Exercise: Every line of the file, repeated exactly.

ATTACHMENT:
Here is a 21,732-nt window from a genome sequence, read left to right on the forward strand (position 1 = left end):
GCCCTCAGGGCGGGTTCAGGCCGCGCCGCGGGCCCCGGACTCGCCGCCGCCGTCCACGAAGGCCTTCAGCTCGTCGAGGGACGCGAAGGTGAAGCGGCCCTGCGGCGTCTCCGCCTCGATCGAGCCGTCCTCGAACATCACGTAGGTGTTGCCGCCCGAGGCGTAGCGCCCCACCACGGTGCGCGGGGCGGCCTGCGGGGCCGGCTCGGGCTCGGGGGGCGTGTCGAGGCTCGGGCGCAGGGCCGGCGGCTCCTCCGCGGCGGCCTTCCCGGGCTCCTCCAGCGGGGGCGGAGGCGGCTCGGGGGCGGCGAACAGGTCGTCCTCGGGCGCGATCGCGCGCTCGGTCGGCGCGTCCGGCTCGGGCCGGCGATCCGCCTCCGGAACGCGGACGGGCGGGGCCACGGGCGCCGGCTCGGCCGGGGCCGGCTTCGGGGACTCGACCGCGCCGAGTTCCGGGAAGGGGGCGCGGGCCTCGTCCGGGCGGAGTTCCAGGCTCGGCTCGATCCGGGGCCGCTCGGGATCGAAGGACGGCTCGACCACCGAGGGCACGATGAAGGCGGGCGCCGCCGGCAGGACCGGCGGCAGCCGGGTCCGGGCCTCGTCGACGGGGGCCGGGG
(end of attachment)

Here is a 21,732-nt window from a genome sequence, read left to right on the forward strand (position 1 = left end):
GCCCTCAGGGCGGGTTCAGGCCGCGCCGCGGGCCCCGGACTCGCCGCCGCCGTCCACGAAGGCCTTCAGCTCGTCGAGGGACGCGAAGGTGAAGCGGCCCTGCGGCGTCTCCGCCTCGATCGAGCCGTCCTCGAACATCACGTAGGTGTTGCCGCCCGAGGCGTAGCGCCCCACCACGGTGCGCGGGGCGGCCTGCGGGGCCGGCTCGGGCTCGGGGGGCGTGTCGAGGCTCGGGCGCAGGGCCGGCGGCTCCTCCGCGGCGGCCTTCCCGGGCTCCTCCAGCGGGGGCGGAGGCGGCTCGGGGGCGGCGAACAGGTCGTCCTCGGGCGCGATCGCGCGCTCGGTCGGCGCGTCCGGCTCGGGCCGGCGATCCGCCTCCGGAACGCGGACGGGCGGGGCCACGGGCGCCGGCTCGGCCGGGGCCGGCTTCGGGGACTCGACCGCGCCGAGTTCCGGGAAGGGGGCGCGGGCCTCGTCCGGGCGGAGTTCCAGGCTCGGCTCGATCCGGGGCCGCTCGGGATCGAAGGACGGCTCGACCACCGAGGGCACGATGAAGGCGGGCGCCGCCGGCAGGACCGGCGGCAGCCGGGTCCGGGCCTCGTCGACGGGGGCCGGGG